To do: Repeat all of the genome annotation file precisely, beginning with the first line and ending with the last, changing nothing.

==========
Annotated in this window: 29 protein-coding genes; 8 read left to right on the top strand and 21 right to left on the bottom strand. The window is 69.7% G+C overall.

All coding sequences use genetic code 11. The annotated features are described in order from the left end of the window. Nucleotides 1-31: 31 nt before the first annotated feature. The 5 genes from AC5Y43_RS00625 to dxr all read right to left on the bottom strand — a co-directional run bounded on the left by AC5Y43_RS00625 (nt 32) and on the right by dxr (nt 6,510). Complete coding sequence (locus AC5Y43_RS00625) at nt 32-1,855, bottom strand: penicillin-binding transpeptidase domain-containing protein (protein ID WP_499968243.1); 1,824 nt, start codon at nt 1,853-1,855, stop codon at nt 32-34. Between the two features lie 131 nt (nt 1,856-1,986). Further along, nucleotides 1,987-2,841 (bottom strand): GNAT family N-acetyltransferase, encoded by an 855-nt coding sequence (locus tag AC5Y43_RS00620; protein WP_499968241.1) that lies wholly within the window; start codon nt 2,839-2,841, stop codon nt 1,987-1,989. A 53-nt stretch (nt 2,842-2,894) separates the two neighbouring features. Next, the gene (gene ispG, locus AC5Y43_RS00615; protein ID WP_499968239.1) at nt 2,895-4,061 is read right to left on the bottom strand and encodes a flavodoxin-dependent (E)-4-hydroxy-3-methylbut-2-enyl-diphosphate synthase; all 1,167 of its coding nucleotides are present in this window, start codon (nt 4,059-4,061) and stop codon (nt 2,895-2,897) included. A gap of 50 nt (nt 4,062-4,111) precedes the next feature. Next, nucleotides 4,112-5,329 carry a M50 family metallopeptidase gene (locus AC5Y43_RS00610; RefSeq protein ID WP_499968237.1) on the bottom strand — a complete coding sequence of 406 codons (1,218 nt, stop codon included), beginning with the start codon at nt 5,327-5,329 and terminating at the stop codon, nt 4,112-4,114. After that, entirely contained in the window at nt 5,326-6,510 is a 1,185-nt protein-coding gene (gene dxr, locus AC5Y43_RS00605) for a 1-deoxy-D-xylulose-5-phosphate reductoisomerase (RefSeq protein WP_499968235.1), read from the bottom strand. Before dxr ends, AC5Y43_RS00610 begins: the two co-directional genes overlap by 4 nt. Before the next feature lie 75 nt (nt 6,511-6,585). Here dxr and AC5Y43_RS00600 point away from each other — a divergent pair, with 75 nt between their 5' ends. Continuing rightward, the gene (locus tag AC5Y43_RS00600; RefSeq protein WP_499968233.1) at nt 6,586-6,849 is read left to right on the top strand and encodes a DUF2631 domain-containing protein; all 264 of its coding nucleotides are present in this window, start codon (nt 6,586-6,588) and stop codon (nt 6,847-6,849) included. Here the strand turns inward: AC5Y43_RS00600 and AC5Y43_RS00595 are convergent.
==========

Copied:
Annotated in this window: 29 protein-coding genes; 8 read left to right on the top strand and 21 right to left on the bottom strand. The window is 69.7% G+C overall.

All coding sequences use genetic code 11. The annotated features are described in order from the left end of the window. Nucleotides 1-31: 31 nt before the first annotated feature. The 5 genes from AC5Y43_RS00625 to dxr all read right to left on the bottom strand — a co-directional run bounded on the left by AC5Y43_RS00625 (nt 32) and on the right by dxr (nt 6,510). Complete coding sequence (locus AC5Y43_RS00625) at nt 32-1,855, bottom strand: penicillin-binding transpeptidase domain-containing protein (protein ID WP_499968243.1); 1,824 nt, start codon at nt 1,853-1,855, stop codon at nt 32-34. Between the two features lie 131 nt (nt 1,856-1,986). Further along, nucleotides 1,987-2,841 (bottom strand): GNAT family N-acetyltransferase, encoded by an 855-nt coding sequence (locus tag AC5Y43_RS00620; protein WP_499968241.1) that lies wholly within the window; start codon nt 2,839-2,841, stop codon nt 1,987-1,989. A 53-nt stretch (nt 2,842-2,894) separates the two neighbouring features. Next, the gene (gene ispG, locus AC5Y43_RS00615; protein ID WP_499968239.1) at nt 2,895-4,061 is read right to left on the bottom strand and encodes a flavodoxin-dependent (E)-4-hydroxy-3-methylbut-2-enyl-diphosphate synthase; all 1,167 of its coding nucleotides are present in this window, start codon (nt 4,059-4,061) and stop codon (nt 2,895-2,897) included. A gap of 50 nt (nt 4,062-4,111) precedes the next feature. Next, nucleotides 4,112-5,329 carry a M50 family metallopeptidase gene (locus AC5Y43_RS00610; RefSeq protein ID WP_499968237.1) on the bottom strand — a complete coding sequence of 406 codons (1,218 nt, stop codon included), beginning with the start codon at nt 5,327-5,329 and terminating at the stop codon, nt 4,112-4,114. After that, entirely contained in the window at nt 5,326-6,510 is a 1,185-nt protein-coding gene (gene dxr, locus AC5Y43_RS00605) for a 1-deoxy-D-xylulose-5-phosphate reductoisomerase (RefSeq protein WP_499968235.1), read from the bottom strand. Before dxr ends, AC5Y43_RS00610 begins: the two co-directional genes overlap by 4 nt. Before the next feature lie 75 nt (nt 6,511-6,585). Here dxr and AC5Y43_RS00600 point away from each other — a divergent pair, with 75 nt between their 5' ends. Continuing rightward, the gene (locus tag AC5Y43_RS00600; RefSeq protein WP_499968233.1) at nt 6,586-6,849 is read left to right on the top strand and encodes a DUF2631 domain-containing protein; all 264 of its coding nucleotides are present in this window, start codon (nt 6,586-6,588) and stop codon (nt 6,847-6,849) included. Here the strand turns inward: AC5Y43_RS00600 and AC5Y43_RS00595 are convergent.